Yes, Even Millennials Are Confused About #MeToo

Photo: Joanne Davidson/SilverHub for Netflix/REX/Shutterstock.
I am a feminist. I also have conflicting thoughts about the account published on over the weekend, about a 23-year-old woman’s questionably consensual experience on a date with Aziz Ansari. To me, those two statements are not mutually exclusive. And yet, I’ve spent a large chunk of the last week grappling with the question of whether or not it’s an acceptable stance to hold in public.
A couple of weeks ago, the New York Times published a controversial opinion piece headlined: “Publicly We Say #MeToo, Privately We Have Misgivings.” In it, Daphne Merkin argued that many women who consider themselves feminists have heeded the rallying cry of #MeToo in public, while expressing views that skirted away from the party line in private. Ultimately, the piece called attention to women who felt their voices were being silenced in a conversation that should include everyone, which is why I was disappointed to see it trashed on social media —even lumped in with takedowns of Woody Allen apologists. If we’re not willing to listen to each other as we figure out how to talk about these issues, then what is the potential for sparking real change?
This isn’t about absolving Ansari, or dragging Grace, or even questioning the journalistic integrity of This isn’t about taking a side in a debate. In the same way that this story is being used as an entry point to expand the #MeToo conversation to the power imbalances in sex and dating culture, this is an opportunity for us to explore why we’ve been so quick shut down women who voice “wrong” opinions.
And what is a “wrong” take, anyway? Is it Caitlin Flanagan’s defense of Ansari in The Atlantic, that Twitter almost unanimously declared war against over the weekend? Or Bari Weiss’ essay in the Times, which explored the issue of female agency, and was decried as victim blaming? And if those are bad, what then, do we make of the vicious email sent by reporter Katie Way in response to HLN’s Ashleigh Banfield’s criticism of “Grace,” the anonymous name given to Ansari’s accuser? The email, available in full here, and read on air by Banfield on Wednesday, includes lines like: “I hope the 500 retweets on the single news write up made that burgundy lipstick, bad highlights, second wave feminist has-been really relevant for a little while.”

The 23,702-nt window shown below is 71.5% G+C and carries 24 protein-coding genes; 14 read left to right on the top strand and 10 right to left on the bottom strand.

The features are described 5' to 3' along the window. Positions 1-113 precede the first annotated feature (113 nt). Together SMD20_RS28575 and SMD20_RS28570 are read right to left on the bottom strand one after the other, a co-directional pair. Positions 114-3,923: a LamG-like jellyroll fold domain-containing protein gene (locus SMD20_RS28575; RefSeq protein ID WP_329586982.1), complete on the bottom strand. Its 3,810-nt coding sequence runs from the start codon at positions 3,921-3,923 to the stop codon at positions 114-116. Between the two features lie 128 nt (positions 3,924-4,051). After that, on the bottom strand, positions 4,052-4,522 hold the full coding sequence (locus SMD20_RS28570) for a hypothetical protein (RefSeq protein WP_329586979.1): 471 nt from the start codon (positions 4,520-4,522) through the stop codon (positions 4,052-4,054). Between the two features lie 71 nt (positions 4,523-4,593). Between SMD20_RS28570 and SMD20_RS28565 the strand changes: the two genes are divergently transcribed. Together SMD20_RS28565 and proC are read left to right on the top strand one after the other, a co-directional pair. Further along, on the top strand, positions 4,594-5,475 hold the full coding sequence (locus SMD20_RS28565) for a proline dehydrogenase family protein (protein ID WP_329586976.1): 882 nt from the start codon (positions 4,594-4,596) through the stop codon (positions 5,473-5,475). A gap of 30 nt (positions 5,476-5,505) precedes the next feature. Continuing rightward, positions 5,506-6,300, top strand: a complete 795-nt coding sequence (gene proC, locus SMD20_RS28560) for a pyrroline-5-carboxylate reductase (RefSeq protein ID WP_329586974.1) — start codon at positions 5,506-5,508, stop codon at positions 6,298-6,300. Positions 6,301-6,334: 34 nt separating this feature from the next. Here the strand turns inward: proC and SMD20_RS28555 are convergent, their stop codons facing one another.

Jeering at one woman for slamming another woman isn’t the most productive way to get a point across, or even figure out what the point is. But cloaked inside jibes at Banfield’s appearance is an all-too-common dismissal that anyone who disagrees with the new order of things is too old-school to matter. As Amanda Hess of the Times tweeted in response to all this: “‘second wave feminist’ has become code for ‘woman i disagree with who is older than me.’”
Like many people who make a living thinking and writing about entertainment, I’ve had to cover the issues of sexual harassment and assault that have come to dominate the news cycle in the last several months. I am proud to work for a news organization that is committed to supporting women and telling their stories. But I’m still parsing through the many complicated thoughts that come with every new allegation. There hasn’t been a moment to stop and reflect.
Perhaps that’s why we’ve seen so many think pieces on Ansari. This story feels different. So many of the previous allegations have involved clear-cut cases of workplace harassment. No woman is going to defend Harvey Weinstein, or James Toback, or Matt Lauer, or Louis C.K. As Emma Gray pointed out over at HuffPost,those were the most obvious rotten apples in a barrel that’s been decaying from the bottom up. “If the #MeToo movement is going to amount to sustained culture change ― rather than simply a weeding out of the worst actors in a broken system ― we need to renegotiate the sexual narratives we’ve long accepted,” she wrote on Wednesday. “And that involves having complicated conversations about sex that is violating but not criminal.”